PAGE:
Climate game changer
New research from University of Alberta and University of Vienna microbiologists provides unparalleled insight into the Earth's nitrogen cycle, identifying and characterizing the ammonia-oxidizing microbe, Nitrospira inopinata. (2017-08-23)

Don't get mad -- it's only a game!
Feelings can run high in competitive situations and lead to heated arguments and disputes. But not everyone reacts in the same way -- men react differently to women and the reactions of individuals are dissimilar to those of groups of persons. This has been demonstrated scientifically by psychologists at Friedrich-Alexander-Universität Erlangen-Nürnberg who examined the correlations between competitiveness, aggression and hormones. (2017-08-15)

Low-dose diazepam can increase social competitiveness
EPFL scientists have discovered how low-dose anxiolytics increase the social competitiveness of high-anxious individuals by boosting the energy output of mitochondria in an area of the mammalian brain that controls motivation and reward. (2017-07-18)

The Drosophila fly brings to light the role of morphogens in limb growth
Scientists at IRB Barcelona clarify the function of the genes that drive wing development in the fruit fly Drosophila melanogaster. Published in the journal eLife, this study unveils that the Dpp morphogen is necessary for wing growth but that its gradient does not govern this process. Understanding the development of limbs in Drosophila paves the way to research into congenital defects in vertebrates. (2017-07-05)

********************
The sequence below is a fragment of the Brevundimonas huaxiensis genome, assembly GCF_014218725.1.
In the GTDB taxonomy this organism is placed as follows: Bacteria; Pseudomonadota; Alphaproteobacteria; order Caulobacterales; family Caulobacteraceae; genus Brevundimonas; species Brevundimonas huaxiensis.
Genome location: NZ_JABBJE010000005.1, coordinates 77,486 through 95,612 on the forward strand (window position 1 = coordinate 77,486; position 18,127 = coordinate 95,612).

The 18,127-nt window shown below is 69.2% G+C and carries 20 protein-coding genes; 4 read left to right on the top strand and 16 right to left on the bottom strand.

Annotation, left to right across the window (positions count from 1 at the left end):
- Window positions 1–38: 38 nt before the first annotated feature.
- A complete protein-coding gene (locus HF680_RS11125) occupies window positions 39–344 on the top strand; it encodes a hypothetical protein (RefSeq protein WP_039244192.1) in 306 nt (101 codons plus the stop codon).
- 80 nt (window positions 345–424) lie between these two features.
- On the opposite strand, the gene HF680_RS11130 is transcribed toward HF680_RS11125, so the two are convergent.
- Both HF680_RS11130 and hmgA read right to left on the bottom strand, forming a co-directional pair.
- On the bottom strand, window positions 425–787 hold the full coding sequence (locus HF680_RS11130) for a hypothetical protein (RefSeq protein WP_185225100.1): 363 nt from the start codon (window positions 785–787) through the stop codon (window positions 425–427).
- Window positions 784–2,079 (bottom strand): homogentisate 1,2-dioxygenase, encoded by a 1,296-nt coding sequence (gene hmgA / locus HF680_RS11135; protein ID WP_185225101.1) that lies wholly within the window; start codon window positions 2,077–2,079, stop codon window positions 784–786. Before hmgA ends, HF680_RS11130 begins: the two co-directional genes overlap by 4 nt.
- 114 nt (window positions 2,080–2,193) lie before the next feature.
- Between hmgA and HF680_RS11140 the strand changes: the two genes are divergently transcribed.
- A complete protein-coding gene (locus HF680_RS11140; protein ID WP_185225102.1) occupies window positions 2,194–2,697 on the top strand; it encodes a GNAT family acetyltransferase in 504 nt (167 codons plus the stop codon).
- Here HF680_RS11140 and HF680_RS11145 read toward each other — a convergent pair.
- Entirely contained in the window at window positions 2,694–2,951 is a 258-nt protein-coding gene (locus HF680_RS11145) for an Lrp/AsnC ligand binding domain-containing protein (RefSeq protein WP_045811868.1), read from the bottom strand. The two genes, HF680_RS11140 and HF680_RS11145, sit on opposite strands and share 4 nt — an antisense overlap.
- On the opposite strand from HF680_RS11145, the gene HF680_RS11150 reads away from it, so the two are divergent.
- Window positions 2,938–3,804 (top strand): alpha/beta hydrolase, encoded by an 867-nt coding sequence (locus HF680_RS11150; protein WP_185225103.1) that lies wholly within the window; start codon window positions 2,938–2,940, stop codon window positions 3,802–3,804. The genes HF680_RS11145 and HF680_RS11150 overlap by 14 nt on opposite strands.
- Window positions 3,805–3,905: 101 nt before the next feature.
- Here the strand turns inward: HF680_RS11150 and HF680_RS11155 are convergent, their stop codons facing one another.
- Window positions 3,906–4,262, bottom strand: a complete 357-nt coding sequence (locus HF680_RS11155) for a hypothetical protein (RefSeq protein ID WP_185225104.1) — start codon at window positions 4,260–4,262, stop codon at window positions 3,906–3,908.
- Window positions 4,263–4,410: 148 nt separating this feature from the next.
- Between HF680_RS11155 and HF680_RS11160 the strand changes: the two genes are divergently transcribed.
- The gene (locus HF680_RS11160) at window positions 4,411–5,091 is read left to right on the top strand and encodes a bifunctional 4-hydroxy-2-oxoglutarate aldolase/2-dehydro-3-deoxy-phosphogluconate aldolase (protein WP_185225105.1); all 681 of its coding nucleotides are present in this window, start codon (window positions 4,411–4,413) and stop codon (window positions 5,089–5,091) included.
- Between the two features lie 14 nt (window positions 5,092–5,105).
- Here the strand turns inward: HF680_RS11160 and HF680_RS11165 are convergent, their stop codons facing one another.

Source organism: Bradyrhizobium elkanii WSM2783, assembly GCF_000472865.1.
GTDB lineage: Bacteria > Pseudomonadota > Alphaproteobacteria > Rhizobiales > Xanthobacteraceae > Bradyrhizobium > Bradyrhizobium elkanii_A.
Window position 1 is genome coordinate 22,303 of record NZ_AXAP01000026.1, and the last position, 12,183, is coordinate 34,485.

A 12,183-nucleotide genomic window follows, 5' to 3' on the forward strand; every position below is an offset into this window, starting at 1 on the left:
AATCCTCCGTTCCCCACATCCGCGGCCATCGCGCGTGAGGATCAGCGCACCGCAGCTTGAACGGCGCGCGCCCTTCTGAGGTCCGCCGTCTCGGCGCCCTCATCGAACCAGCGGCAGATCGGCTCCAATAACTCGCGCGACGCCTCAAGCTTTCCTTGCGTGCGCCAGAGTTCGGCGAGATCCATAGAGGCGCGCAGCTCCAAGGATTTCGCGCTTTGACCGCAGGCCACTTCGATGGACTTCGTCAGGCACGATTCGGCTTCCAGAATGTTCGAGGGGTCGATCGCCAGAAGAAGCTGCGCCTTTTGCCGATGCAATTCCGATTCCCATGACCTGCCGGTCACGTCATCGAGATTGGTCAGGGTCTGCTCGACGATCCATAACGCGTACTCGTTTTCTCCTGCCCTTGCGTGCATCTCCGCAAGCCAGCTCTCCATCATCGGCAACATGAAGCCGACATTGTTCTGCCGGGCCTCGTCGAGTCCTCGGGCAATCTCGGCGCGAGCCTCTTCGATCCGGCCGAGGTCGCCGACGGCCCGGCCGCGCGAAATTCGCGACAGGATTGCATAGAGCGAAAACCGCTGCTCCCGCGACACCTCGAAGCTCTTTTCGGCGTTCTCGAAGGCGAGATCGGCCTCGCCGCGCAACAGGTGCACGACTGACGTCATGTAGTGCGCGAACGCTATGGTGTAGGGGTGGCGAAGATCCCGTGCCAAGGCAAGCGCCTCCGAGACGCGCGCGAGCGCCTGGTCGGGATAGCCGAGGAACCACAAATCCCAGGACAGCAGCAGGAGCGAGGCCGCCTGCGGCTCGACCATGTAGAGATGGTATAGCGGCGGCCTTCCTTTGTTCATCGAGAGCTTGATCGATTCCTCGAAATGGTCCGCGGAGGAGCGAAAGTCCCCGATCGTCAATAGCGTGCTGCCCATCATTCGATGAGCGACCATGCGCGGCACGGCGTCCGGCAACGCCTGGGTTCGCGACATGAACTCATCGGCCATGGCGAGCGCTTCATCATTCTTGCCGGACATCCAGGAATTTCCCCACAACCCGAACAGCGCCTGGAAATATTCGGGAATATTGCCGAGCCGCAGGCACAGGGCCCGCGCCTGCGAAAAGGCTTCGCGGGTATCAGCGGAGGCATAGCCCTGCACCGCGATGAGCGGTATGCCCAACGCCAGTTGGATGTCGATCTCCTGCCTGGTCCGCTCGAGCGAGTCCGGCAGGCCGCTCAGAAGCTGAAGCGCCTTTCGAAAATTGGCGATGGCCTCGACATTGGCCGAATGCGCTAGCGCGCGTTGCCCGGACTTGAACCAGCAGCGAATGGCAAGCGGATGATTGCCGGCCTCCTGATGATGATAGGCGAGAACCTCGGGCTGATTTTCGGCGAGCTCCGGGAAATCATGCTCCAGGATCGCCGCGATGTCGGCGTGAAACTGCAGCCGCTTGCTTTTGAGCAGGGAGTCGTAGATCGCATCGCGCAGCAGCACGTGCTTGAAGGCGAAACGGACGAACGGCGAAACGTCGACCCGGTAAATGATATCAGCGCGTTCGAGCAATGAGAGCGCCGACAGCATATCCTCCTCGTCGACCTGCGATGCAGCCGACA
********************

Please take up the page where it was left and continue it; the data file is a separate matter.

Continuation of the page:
UK can lead the way in labor rights post-Brexit, says new academic report
Leading academics have today published a set of proposals for the protection of workers' rights in post-Brexit UK trade agreements. (2017-07-04)

New breakthrough makes it easier to turn old coffee waste into cleaner biofuels
Future Americano, cappuccino and latte drinkers could help produce the raw material for a greener biofuel that would reduce our reliance on diesel from fossil fuels. Although a small number of businesses are using spent coffee grounds to make biofuels, researchers at Lancaster University have found a way to significantly improve the efficiency of the process- vastly increasing biofuel from coffee's commercial competitiveness. (2017-05-10)

Right R&D investments are 'good bets' for both climate and economies, say researchers
As the threats of climate change and economic instability loom large, public energy investment can seem like roll of the dice. Now, new research has analyzed scientific publications to identify the 'good bets' for governments committed to reducing greenhouse gas emissions even in the face of growing constraints on public R&D budgets. (2017-05-09)

Study identifies effects of EU expansion on labor, research
The EU expansion of 2004 opened doors for more highly skilled workers -- including scientists -- to circulate their knowledge, more often from west to east than the traditional east-to-west exchange. (2017-04-12)